Needlecraft is art, not a frivolous pastime. A millennia-old tradition, it is the natural progression of the practical stitches that hold a garment together. Before machine embroidery, the skill of seamstresses was the only thing allowing plain garments to be turned into something beautiful and worthy of wear.
Every time I stitch I tap into the knowledge of millions of women over thousands of years, women who created and proliferated stitches like chain stitch (475 BCE) and cross stitch (500 CE). The earliest examples of needles date back to 30,000 BCE and evidence of embroidered cloth dates from between 5,000 BCE and 500 CE. The Bayeux Tapestry, the 70-metre-long embroidery depicting the Norman Conquest in 1066, is famous for its historical significance in its depictions of the era.
I love embroidery. Over every other creative endeavour, stitching brings me the most peace and satisfaction. Often as I stitch I sit in the same room as my boyfriend while he works for the day, and together we make a fine picture – me sewing away and him tapping at the keyboard. Sometimes when I’m not there he says he misses being able to look over and see me working at the fabric. I wish to also work from home someday and be able to recreate this scene more often.
I recently got back into it after a years’-long dry spell by starting off with a small project on a 4” hoop. Using a limited colour palette based on thread I already owned, I used only four stitches – backstitch, chain stitch, and colonial and French knots. I’d have liked to expand my knowledge and used some stitches I had yet to try, but for my first foray back into the craft I decided to keep it simple. I’m really proud of it, and showed it to my grandma, who loved it!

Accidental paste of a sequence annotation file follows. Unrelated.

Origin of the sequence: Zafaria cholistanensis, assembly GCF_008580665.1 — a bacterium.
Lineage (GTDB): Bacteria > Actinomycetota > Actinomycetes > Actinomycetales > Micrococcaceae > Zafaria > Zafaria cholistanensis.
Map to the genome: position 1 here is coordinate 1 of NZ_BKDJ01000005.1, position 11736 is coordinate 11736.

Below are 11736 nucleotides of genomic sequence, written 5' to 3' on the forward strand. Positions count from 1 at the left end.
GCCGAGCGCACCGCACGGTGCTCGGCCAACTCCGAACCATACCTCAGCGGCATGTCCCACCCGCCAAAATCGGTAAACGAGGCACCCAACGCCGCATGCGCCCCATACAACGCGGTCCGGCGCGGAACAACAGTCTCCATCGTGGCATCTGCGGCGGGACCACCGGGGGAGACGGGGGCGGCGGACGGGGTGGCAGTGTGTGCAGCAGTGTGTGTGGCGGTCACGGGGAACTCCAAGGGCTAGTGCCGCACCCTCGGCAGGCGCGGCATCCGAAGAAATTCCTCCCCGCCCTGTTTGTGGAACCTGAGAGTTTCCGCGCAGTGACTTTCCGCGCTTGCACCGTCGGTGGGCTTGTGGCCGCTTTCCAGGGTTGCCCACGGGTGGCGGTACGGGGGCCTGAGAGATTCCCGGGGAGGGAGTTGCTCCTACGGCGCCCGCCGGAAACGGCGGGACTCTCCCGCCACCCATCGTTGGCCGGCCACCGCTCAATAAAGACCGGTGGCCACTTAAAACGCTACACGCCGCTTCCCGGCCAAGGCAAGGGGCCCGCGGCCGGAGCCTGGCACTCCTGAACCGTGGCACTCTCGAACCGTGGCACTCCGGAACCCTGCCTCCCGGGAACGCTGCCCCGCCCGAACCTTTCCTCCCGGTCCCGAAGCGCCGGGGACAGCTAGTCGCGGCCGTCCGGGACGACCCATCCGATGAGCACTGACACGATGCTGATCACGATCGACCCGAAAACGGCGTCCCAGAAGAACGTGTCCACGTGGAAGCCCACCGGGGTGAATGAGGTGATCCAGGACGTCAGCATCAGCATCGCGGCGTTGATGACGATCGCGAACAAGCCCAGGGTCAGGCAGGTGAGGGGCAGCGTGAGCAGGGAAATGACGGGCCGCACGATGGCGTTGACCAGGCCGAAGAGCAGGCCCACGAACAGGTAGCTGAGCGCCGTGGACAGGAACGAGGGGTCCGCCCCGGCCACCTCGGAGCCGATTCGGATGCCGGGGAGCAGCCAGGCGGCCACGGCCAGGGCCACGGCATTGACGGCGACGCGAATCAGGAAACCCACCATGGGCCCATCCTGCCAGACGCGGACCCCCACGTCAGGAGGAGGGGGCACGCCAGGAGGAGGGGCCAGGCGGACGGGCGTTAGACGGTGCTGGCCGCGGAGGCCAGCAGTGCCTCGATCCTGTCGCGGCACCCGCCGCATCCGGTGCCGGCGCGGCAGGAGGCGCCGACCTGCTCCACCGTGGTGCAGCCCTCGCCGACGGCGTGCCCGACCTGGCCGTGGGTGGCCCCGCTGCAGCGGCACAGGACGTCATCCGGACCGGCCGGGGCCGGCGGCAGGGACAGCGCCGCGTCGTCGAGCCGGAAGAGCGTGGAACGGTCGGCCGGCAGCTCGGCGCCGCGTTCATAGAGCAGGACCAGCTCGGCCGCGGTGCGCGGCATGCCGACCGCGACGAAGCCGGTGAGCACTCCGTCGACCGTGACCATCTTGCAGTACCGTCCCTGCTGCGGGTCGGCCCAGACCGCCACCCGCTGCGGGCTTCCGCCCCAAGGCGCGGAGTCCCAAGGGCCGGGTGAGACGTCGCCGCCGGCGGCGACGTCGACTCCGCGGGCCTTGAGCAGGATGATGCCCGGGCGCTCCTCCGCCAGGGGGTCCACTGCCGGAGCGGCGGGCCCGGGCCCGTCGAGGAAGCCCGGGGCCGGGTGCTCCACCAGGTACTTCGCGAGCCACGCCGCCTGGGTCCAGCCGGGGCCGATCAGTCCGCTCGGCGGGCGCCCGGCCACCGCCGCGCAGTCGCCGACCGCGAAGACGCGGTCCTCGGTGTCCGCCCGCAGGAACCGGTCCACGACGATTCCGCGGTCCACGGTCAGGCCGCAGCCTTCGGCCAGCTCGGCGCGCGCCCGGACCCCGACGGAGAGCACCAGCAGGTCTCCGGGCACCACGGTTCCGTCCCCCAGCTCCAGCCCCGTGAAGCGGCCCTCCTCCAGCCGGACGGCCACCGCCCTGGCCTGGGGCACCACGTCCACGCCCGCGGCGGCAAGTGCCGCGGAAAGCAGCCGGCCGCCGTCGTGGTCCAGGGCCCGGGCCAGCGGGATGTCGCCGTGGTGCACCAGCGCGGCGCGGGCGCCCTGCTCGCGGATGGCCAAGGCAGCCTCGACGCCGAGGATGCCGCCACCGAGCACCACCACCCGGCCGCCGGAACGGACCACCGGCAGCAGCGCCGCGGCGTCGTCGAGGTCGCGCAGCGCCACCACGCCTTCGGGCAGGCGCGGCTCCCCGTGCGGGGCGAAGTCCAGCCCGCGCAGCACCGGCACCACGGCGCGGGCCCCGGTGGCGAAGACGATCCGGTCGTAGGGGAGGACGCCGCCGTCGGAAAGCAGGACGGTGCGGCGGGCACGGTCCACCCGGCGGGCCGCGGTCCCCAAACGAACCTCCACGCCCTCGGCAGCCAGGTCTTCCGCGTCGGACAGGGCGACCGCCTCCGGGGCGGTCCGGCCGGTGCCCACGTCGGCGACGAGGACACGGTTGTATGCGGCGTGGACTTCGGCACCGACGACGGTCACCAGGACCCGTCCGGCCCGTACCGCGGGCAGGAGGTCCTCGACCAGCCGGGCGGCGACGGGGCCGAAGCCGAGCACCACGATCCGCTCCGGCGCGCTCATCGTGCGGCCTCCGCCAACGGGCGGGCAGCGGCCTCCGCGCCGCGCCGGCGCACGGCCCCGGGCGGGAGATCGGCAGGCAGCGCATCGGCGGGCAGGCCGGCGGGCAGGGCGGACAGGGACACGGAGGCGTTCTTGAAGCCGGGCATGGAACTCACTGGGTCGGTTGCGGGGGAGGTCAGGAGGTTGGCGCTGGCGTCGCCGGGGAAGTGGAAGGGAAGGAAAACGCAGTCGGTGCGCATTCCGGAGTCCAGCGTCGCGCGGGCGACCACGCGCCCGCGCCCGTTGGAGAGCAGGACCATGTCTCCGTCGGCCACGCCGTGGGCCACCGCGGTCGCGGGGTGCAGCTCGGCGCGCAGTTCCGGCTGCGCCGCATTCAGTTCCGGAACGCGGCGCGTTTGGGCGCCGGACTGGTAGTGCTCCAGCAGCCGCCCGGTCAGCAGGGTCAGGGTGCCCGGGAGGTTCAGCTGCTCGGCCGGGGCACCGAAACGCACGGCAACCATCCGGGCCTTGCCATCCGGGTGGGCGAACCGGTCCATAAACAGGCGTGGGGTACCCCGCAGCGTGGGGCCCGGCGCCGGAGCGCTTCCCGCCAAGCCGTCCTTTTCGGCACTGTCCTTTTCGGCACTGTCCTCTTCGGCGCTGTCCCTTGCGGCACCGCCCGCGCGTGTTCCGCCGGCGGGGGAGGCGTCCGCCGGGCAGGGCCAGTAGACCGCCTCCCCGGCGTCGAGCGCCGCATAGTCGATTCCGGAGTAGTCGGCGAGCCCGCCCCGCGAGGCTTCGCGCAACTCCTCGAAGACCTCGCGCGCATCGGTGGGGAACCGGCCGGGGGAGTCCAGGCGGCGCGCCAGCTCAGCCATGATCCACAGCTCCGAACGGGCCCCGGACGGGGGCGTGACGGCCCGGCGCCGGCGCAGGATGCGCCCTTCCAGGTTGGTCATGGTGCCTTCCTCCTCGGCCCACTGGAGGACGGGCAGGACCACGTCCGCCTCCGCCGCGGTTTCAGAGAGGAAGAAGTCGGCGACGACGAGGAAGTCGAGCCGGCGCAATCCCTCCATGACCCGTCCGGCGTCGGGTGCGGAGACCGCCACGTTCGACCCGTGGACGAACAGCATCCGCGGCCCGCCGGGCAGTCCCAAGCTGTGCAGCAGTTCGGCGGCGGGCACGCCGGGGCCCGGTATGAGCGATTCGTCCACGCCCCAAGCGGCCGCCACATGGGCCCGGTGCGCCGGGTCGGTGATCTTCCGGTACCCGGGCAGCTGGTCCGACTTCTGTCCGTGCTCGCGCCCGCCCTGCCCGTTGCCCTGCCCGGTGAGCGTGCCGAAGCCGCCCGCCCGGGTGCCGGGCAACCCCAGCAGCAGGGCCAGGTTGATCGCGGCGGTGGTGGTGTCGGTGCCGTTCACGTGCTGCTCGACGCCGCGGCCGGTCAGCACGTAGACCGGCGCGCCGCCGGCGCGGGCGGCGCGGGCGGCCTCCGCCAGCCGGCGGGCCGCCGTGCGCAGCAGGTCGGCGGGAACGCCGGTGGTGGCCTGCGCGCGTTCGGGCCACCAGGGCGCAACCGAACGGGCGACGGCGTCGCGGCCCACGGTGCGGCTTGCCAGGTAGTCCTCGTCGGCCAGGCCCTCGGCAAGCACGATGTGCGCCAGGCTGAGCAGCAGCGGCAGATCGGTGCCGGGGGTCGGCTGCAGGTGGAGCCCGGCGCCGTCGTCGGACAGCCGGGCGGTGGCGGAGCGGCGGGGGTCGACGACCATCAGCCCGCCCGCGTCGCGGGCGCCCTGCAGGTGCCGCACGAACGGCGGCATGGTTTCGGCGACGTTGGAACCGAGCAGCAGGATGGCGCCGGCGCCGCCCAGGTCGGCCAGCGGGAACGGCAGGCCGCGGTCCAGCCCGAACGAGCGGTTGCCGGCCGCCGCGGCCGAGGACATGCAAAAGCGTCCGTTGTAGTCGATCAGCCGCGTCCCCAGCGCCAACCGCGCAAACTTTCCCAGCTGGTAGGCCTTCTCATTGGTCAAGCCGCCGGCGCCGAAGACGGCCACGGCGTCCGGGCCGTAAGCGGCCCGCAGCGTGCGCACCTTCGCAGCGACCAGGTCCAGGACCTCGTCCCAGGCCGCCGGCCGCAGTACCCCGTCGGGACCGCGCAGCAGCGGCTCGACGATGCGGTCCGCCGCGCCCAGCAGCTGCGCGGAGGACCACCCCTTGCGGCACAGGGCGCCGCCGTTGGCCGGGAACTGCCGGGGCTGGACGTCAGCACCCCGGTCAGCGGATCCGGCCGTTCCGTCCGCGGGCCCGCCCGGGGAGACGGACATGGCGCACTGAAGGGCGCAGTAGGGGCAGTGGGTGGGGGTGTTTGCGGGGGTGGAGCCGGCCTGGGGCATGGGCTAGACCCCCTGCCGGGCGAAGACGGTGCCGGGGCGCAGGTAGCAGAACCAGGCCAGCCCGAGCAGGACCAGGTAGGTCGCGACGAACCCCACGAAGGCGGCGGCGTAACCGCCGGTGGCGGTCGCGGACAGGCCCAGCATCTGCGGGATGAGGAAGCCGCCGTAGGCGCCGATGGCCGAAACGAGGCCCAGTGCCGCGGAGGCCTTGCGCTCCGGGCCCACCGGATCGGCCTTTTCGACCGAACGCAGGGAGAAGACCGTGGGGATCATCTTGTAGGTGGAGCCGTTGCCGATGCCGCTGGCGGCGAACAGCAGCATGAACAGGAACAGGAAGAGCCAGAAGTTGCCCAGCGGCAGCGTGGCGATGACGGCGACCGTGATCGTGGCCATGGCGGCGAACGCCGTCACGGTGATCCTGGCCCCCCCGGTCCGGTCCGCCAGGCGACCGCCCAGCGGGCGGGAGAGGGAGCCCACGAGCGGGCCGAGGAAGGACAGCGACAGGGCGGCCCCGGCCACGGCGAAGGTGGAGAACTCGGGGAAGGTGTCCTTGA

My grandmother is a prolific seamstress, and I grew up watching her sew, knit, and embroider. To this day I never see her without a sewing project. I took a textiles class in my final years of high school, for which she made me a sewing kit, and I’ve never looked back. On my most recent visit she gave me a stack of sewing magazines she’d finished with, in case I found a project I’d like in them. Looking through them, I’ve discovered one I absolutely adore, found in Vol. 1 No. 4 of Country Patchwork & Craft. The multitude of stitches in the project will be a fun challenge. Some, like the bullion knots and the buttonhole stitch, I’ve never before attempted. The amount of skeins of thread I have to buy is a little mind-boggling, but I want to recreate it perfectly.
The pattern for the designs is located on a large folded piece of paper in the centre of the magazine, and I’ve traced it onto plain calico. Catch me holding both up to the window to use as a poor-man’s lightbox as I traced – my noodle arms were so tired. Calico is my fabric of choice for projects where the embroidery is the main focus and will be displayed in a hoop or a frame. A single-woven fabric of unbleached cotton, its off-white colour makes a perfect base on which colourful threads can pop. Furthermore, it lends a natural, almost rustic look to projects without being overly-stark like bleached cotton. Owing to the unprocessed nature of the fibre, it’s a cheap option for anyone starting out with decorative sewing. Sold by the metre, it goes for $3.99 at 90cm width or $7.99 at 150cm from Spotlight and Lincraft.
I was at my boyfriend’s on the weekend, so he took me to his local Lincraft. I always say he’s welcome to go look around elsewhere if he doesn’t want to stand around while I shop here, but he’s quite happy to stay. I really appreciate that he indulges me in this and listens to me ramble on about the properties and uses of various fabrics and sewing items. He watched me find and pick out all 20-ish skeins of thread, and now I’ve started he gives me encouragement as I go along. I’ll be posting updates as I go, but right now I’ll finish with my progress so far: